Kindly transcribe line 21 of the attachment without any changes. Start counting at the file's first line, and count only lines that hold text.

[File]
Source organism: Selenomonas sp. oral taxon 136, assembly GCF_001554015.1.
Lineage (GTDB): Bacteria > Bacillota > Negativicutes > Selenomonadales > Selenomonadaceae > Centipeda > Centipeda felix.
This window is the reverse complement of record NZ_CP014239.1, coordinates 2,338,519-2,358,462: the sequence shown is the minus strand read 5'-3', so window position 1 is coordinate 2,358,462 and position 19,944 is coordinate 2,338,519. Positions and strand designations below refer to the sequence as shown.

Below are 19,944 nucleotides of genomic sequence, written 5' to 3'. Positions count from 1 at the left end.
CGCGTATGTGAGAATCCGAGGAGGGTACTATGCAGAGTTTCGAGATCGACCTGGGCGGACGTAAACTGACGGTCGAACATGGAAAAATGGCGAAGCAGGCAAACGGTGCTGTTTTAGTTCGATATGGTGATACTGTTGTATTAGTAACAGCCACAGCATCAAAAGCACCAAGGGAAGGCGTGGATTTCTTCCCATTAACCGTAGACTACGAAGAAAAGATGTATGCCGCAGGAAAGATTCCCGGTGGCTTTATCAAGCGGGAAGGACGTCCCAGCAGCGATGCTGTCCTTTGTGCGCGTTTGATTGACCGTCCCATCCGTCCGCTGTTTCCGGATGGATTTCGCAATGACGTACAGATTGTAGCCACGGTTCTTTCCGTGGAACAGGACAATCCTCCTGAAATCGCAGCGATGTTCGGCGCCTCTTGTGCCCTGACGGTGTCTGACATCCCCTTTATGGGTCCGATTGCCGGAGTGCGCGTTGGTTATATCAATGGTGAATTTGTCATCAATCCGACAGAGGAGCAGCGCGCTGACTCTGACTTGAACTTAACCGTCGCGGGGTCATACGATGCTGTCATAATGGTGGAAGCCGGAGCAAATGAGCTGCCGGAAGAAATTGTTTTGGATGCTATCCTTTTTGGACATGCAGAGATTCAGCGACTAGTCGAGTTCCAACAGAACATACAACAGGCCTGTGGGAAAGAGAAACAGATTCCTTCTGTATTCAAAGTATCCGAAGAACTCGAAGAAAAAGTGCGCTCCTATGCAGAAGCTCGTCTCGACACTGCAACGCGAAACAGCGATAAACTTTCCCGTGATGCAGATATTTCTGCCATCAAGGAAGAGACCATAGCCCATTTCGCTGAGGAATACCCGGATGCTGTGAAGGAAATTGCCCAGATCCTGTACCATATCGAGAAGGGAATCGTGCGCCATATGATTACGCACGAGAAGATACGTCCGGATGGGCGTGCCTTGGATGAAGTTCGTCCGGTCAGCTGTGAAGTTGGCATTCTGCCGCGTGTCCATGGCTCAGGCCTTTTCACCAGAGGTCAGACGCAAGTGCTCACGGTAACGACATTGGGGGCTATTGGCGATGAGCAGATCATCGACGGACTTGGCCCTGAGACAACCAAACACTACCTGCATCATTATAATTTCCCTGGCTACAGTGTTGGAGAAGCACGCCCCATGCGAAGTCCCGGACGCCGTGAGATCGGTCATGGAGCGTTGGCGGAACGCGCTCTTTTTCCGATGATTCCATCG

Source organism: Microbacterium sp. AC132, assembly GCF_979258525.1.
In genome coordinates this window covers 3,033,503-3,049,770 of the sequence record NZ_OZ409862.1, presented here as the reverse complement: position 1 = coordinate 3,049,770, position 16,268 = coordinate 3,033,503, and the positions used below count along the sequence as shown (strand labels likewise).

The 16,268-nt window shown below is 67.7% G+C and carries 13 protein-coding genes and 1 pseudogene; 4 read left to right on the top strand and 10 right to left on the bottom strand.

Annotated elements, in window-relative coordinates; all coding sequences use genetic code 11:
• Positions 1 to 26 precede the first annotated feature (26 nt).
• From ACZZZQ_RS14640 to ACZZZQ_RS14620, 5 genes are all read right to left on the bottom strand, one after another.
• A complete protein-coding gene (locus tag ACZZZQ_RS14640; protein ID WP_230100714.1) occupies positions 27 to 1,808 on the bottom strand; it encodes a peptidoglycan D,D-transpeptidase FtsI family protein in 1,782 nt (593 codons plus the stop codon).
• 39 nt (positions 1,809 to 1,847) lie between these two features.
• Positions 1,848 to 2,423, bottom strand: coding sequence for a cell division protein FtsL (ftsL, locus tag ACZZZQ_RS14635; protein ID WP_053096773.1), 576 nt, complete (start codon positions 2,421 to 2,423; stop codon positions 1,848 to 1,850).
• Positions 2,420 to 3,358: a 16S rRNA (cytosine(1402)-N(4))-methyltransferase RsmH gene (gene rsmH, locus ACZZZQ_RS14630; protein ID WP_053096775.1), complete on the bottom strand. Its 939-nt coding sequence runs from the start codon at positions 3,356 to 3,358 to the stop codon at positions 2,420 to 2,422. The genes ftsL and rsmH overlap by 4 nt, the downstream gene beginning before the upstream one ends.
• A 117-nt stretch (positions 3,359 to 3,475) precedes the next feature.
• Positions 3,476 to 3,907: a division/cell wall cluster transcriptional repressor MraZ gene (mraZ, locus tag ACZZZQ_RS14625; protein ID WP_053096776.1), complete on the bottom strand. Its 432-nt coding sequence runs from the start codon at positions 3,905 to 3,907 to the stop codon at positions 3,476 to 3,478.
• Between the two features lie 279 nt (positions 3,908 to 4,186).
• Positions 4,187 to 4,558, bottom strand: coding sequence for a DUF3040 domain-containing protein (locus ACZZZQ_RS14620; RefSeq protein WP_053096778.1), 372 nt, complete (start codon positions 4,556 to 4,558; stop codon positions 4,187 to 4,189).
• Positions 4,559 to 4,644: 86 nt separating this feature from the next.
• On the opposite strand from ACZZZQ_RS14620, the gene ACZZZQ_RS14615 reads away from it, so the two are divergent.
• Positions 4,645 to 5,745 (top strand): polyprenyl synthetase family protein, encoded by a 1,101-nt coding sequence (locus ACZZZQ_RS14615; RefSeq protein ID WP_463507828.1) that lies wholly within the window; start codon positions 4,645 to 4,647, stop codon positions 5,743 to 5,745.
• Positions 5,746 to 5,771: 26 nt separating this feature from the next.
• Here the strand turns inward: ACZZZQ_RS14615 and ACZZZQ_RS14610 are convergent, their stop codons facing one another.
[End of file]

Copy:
• On the opposite strand from ACZZZQ_RS14620, the gene ACZZZQ_RS14615 reads away from it, so the two are divergent.